When your account currency (this may also be referred to as "account denomination") is identical to the counter-currency the PIP-value is calculated by multiplying the PIPsize with the lot size. 

As 1 lot is always equal to 100,000 units when trading forex, the PIP value is 10 for most forex pairs (as most forex pairs have a pip size of 0.0001) with the most notable exception of JPY-pairs with a PIP size of 0.01. 

So let's say your trading account is funded in USD and you trade the EURUSD forex pair. 

Well, then the PIP value for 1 LOT is simply 10 - Easy peasy!

When your account currency isn't identical to the counter-currency, you need to factor in the exchange rate to get the PIP-value and things get a bit more complicated.

I have seen different ways to calculate the PIP-value, but I prefer the calculation shown on the board below, as it only involves one formula when the counter-currency is different than the account currency:

calculation of PIP-value on forex pair on blackboard

To get the calculation right, it is important to use the correct exchange rate. As shown on the board, you combine the account currency with the counter currency to find the correct exchange-rate.

As an example: A trade on the USDNZD forex pair (United States dollar against the New Zealand dollar) from a trading account denominated in Euro you would need to insert the current exchange rate for EURNZD.

Calculating position sizes

Finally, we get to calculating the position size. And the formula is similar when trading forex, futures, CFD's (Contracts for differences), or stocks.

calculation of position sizes on trade-pairs on blackboard

The Gold example on the board above requires a bit of elaboration: Gold is mostly traded in lot sizes of 100 troy oz. 

Troy ounce is an old unit of measure still used for weighing precious metals today.

As you see on the board above, the only real difference between trading something like Gold and Forex is that you call it points or ticks instead of PIPs.

One tick is the smallest possible price change - very similar to PIPs in forex. And that is even a bit deceptive as most brokers will show one additional digit.

TIP: If you chart your setups on TradingView you can always look up the point- and tick size on the stock under symbol info.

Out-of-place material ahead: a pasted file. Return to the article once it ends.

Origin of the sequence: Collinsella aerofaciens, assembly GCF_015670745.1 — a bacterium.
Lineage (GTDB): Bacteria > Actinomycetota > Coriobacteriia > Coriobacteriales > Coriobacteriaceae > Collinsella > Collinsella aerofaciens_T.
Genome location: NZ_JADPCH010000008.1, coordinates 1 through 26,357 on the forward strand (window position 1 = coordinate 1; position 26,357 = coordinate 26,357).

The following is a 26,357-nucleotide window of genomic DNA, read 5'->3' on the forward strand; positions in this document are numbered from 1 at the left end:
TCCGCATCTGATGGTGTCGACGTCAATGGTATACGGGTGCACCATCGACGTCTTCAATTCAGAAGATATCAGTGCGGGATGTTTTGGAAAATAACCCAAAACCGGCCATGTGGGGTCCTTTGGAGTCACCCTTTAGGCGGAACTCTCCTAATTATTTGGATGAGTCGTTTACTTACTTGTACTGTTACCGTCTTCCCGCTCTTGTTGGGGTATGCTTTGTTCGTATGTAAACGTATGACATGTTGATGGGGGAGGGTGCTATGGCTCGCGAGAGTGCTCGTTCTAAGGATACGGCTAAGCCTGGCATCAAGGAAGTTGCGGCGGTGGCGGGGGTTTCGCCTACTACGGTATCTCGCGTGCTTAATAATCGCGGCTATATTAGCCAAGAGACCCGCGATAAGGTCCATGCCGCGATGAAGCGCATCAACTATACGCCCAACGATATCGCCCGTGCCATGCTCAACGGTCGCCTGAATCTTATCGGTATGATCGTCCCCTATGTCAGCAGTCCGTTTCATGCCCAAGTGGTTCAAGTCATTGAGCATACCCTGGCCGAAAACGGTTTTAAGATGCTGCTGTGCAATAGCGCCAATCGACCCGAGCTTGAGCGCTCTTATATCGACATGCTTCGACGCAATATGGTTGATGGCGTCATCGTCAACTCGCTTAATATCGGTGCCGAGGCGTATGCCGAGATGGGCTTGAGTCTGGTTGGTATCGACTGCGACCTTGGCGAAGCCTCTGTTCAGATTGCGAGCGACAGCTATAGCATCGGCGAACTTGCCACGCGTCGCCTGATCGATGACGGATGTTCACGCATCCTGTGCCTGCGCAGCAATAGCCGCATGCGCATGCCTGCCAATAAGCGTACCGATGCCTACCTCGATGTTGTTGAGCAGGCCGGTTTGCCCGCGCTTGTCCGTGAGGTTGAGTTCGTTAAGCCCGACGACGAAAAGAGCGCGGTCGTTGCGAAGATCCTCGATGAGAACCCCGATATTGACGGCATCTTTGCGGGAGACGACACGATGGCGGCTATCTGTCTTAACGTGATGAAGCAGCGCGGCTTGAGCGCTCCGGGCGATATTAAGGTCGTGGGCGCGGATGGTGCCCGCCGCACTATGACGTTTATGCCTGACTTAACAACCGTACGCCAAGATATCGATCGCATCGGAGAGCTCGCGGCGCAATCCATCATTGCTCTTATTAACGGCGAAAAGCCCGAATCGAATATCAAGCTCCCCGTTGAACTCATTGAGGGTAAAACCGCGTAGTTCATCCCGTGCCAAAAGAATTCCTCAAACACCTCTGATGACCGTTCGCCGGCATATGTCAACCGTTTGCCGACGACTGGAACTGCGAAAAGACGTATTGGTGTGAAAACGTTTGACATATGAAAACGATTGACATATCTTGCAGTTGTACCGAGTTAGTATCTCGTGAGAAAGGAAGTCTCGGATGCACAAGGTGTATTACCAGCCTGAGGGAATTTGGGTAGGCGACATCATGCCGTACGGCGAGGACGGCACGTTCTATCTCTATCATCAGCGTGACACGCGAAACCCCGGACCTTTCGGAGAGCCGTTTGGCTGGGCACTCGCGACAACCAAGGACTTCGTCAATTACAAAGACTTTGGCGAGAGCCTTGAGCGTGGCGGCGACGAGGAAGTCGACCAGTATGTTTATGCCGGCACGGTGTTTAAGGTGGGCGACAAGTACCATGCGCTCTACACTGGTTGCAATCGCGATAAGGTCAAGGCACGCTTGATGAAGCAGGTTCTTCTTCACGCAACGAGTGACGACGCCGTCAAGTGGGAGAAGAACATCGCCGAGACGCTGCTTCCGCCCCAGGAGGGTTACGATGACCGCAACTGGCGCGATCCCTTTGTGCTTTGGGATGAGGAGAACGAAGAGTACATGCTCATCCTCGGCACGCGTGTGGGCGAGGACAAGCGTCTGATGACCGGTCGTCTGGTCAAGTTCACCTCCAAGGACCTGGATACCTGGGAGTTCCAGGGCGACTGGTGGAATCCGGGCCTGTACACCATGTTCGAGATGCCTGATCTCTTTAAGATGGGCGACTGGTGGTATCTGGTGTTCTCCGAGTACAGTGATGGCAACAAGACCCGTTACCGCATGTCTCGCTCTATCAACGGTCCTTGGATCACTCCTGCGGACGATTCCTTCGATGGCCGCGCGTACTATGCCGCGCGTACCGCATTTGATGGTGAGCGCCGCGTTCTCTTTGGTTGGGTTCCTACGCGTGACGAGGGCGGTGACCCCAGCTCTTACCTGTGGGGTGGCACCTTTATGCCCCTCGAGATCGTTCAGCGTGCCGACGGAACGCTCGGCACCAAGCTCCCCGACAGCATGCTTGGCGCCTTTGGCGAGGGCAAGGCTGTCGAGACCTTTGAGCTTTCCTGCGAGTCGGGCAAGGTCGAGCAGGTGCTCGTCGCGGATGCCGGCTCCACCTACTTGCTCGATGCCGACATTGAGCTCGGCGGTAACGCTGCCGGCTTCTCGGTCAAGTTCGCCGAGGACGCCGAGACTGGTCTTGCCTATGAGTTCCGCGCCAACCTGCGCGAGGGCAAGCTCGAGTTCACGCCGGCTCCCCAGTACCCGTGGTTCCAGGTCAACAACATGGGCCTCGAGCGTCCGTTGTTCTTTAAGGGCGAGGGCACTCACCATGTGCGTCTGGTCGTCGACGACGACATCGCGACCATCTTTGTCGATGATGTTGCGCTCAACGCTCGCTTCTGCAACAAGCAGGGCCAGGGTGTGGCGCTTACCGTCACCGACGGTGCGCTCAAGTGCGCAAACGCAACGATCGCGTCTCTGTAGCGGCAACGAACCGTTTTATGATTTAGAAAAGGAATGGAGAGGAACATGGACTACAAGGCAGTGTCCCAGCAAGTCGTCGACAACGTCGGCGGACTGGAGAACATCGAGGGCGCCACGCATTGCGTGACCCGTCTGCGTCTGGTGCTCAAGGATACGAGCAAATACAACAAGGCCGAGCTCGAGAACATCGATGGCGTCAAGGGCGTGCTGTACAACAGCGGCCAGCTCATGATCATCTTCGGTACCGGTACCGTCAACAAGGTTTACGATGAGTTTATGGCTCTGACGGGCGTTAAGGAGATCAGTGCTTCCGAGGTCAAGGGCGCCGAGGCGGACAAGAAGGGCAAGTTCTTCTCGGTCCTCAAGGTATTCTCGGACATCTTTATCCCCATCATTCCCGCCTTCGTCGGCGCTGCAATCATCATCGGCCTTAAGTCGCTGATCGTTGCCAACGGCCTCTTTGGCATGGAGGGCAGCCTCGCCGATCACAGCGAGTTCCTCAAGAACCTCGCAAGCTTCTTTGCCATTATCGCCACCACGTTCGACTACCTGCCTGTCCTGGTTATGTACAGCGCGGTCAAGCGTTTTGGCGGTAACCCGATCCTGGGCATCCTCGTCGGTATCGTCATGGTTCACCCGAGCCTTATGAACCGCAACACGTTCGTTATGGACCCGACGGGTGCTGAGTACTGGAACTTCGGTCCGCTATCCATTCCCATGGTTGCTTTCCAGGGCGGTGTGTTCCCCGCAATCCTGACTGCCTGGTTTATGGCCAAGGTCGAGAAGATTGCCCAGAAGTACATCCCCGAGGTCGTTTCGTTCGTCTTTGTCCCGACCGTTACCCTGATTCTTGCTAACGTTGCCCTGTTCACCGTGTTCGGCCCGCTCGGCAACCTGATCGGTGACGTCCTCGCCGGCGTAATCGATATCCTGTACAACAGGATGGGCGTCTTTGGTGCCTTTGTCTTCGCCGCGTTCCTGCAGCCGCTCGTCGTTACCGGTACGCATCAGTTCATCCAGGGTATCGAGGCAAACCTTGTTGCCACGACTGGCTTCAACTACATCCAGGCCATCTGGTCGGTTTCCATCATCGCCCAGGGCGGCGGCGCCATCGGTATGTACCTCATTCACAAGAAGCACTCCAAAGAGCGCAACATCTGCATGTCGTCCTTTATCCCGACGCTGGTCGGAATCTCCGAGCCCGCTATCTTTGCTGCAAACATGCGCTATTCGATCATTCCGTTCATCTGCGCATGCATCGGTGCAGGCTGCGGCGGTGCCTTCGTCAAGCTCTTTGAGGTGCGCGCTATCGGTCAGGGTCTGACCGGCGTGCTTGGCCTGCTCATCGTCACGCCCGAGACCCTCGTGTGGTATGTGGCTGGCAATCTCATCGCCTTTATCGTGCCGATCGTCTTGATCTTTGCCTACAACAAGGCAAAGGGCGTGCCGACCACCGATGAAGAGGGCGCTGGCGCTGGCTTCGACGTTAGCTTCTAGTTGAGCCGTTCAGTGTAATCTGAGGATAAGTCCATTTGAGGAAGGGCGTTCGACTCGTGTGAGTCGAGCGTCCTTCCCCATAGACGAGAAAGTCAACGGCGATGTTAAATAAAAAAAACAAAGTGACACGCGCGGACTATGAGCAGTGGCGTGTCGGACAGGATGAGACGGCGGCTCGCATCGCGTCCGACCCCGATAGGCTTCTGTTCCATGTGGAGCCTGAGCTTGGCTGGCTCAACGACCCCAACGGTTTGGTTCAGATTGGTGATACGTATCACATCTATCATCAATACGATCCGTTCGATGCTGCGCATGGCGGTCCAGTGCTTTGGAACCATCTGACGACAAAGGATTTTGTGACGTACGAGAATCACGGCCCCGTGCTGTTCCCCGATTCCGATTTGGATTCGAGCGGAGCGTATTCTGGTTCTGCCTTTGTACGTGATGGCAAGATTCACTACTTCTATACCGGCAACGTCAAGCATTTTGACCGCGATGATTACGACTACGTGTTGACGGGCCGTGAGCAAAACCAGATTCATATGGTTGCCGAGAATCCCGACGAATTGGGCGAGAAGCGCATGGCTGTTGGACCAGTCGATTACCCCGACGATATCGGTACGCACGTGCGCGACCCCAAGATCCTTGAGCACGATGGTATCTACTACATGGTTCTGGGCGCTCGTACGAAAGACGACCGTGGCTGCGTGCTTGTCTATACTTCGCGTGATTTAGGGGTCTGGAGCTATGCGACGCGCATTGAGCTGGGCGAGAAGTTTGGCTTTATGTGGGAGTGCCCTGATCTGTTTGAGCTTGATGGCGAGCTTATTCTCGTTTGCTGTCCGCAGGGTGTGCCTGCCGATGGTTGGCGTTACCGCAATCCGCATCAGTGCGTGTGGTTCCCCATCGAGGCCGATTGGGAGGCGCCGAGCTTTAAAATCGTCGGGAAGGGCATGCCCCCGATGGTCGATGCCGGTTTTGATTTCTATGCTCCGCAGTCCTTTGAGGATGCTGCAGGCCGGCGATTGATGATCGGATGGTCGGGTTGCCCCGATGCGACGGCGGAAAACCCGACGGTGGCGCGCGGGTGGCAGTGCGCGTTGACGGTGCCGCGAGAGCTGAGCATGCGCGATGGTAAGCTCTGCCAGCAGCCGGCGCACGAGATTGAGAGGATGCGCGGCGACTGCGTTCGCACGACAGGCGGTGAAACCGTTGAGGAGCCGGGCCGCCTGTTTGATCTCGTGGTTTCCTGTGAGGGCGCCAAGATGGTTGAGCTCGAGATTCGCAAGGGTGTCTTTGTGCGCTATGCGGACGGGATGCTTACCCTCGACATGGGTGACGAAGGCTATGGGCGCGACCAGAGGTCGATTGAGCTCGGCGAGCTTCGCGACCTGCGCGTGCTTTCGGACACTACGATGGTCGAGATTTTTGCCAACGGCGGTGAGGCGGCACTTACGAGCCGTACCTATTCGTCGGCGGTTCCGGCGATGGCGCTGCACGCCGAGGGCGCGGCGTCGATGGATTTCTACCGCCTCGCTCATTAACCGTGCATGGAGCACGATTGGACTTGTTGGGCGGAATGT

In the upper left corner hover the name of the trade pair, click on the 3 horizontal aligned dots appearing on the right side, and select "symbol info" in the menu.

How to open symbol info when charting on TradingView

Contract size, however, is less standardized and can vary a bit between brokers on some products, so this is something you will have to get from your broker platform.

Furthermore, you need to calculate the tick-/point-value in the currency of your account.

So if you are trading something like the North American Stock index S&P500 on your Euro funded trading account - you need to divide with the current exchange rate for EURUSD (take a quick scroll-back to the PIP-value board if this is still a bit unclear. 

Calculations for stocks

So, what about stocks? Well, day trading stocks aren't much different than trading anything else, and the calculations involved are similar.

The principle is the same as calculating position sizes for futures or CFD's - or the same as in the Gold example on the board above. As there are no contracts, and you simply buy single stocks, calculations are a bit simplified - here are a few examples:

calculation of position sizes on stock pairs on blackboard

When the stock is traded in the same currency as the account currency as shown in the Tesla example, you do not calculate a point-value as all values for the calculation are equal to 1 and the point-value, therefore, is simply $1.

When the stock is traded in a different currency than your trading account, see the Facebook example, you need to include the exchange rate for EURUSD. You might wonder if leverage trading stocks makes any difference: It does not!

As explained earlier, leverage doesn't change anything about position size calculations. Leverage merely gives you more buying power - use it wisely!

Do I need to calculate position sizes on every trade?

Yes! To maintain proper risk management you need to calculate position sizes on every trade you take - this is something I will highly advise going forward.

But, of course, you don't have to calculate every position by hand - an online position size calculator is indispensable when trading. But to avoid making obvious mistakes when calculating position sizes, I think it is advisable to familiarize yourself with the calculations explained in this article. 

Learning the basics of position size calculations is an important lesson to learn for anybody serious about day-trading in any market.

I have developed a free position size calculator that will calculate anything you need when trading any forex-, commodity-, or index pair.

This is a free browser extension available for Google Chrome, Microsoft Edge and Opera desktop internet browsers:

Check it out: 

HereRookie's hand pointing left

I hope you enjoyed this walk-through and now feel confident about taking your risk-management to the next level!

Anything you didn't understand or does something feel unclear to you? Why not write a comment below?